Linux Articles December 1, 2011 1

How To Setup SSH equivalence , password-less SSH authentication

Imagine you have to administer more than one Linux hosts in your network, or clustered environment. You would like to connect to each host in your environment in a secured way, but without providing the password each time.

Here’s is a quick guide how to configure your hosts for password less authentications.

  • We have host-1 and host-2 – two Linux servers.
  • User “Trinity” exists on both hosts
  • We want to setup password-less authentication from host-1 to host-2 and the other way around
First of all we have to enable Authentication on both servers: edit /etc/ssh/sshd_config file and add or uncomment the following lines:
RSAAuthentication yes
PubkeyAuthentication yes
AuthorizedKeysFile .ssh/authorized_keys
Restart open-SSH server:
/etc/init.d/sshd restart

Approach number one:

[[email protected] ~]$ ssh-keygen -t dsa
Generating public/private dsa key pair.
Enter file in which to save the key (/home/Trinity/.ssh/id_dsa):
Enter passphrase (empty for no passphrase):
Enter same passphrase again:
Your identification has been saved in /home/Trinity/.ssh/id_dsa.
Your public key has been saved in /home/Trinity/.ssh/
The key fingerprint is:
3f:8e:3d:1b:47:8d:49:dc:89:68:du:22:2e:e1:f8:4b [email protected]

[[email protected] ~]$ cat ~/.ssh/ | ssh [email protected] 'cat - >> ~/.ssh/authorized_keys'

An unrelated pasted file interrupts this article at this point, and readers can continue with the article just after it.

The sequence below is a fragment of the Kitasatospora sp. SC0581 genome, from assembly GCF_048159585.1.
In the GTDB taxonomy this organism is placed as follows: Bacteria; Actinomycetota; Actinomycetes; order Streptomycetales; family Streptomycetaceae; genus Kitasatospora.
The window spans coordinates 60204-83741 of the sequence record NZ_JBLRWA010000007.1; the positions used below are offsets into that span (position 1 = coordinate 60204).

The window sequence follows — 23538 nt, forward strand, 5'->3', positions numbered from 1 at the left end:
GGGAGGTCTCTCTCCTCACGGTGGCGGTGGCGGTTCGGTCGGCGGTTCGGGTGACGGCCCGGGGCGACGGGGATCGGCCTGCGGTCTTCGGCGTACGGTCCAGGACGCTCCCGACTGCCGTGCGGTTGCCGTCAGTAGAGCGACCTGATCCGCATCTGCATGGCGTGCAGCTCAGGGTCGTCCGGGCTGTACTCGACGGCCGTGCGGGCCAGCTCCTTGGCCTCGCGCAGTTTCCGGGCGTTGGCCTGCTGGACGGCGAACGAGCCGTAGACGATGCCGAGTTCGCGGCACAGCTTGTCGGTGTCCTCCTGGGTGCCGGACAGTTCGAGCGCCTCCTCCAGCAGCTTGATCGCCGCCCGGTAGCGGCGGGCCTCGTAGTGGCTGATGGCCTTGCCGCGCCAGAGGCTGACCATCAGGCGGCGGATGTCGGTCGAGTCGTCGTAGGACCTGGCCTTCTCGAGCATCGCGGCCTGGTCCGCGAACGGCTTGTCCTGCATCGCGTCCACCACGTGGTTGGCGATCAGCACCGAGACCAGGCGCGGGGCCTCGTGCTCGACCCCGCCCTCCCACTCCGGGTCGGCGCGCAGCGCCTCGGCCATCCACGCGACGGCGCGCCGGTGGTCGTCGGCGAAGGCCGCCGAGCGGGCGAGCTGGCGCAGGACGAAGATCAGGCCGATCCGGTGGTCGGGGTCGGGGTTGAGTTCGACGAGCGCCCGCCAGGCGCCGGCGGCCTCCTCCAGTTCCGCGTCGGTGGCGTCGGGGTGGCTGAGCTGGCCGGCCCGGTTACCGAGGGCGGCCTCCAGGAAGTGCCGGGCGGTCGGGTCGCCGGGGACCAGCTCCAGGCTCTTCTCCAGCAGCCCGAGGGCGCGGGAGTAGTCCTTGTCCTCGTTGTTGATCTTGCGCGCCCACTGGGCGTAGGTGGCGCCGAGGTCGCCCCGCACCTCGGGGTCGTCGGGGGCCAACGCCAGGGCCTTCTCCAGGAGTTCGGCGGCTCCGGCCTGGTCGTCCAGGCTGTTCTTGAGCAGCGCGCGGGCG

[email protected]'s password:   

#Now let's connect to host-2, and this time password would not be required:

[[email protected] ~]$ ssh host-2
Last login: Thu Dec 32 25:61:66 2037 from

Hello! Follow the white rabbit... 
My Lab_067 *** Linux Rulezz ***
host host-2.local * Linux

[[email protected] ~]$ hostname

Approach number two:

Use /usr/bin/ssh-copy-id script (available in most of the Linux flavours)

# Shell script to install your on a remote machine
# Takes the remote machine name as an argument.
# Obviously, the remote machine must accept password authentication,
# or one of the other keys in your ssh-agent, for this to work.

[[email protected] ~]$ ssh-copy-id -i ~/.ssh/ [email protected]
[email protected]'s password:  
Now try logging into the machine, with "ssh '[email protected]'", and check in:    


to make sure we haven't added extra keys that you weren't expecting.  

[[email protected] ~]$ ssh host-2  
Last login: Thu Dec 33 26:16:69 2037 from  
Hello! Follow the white rabbit...  
My Lab_067 *** Linux Rulezz *** 
host host-2.local * Linux  

[[email protected] ~]$ hostname  

To implement this the other way around, repeat above steps on the second server (host-2).



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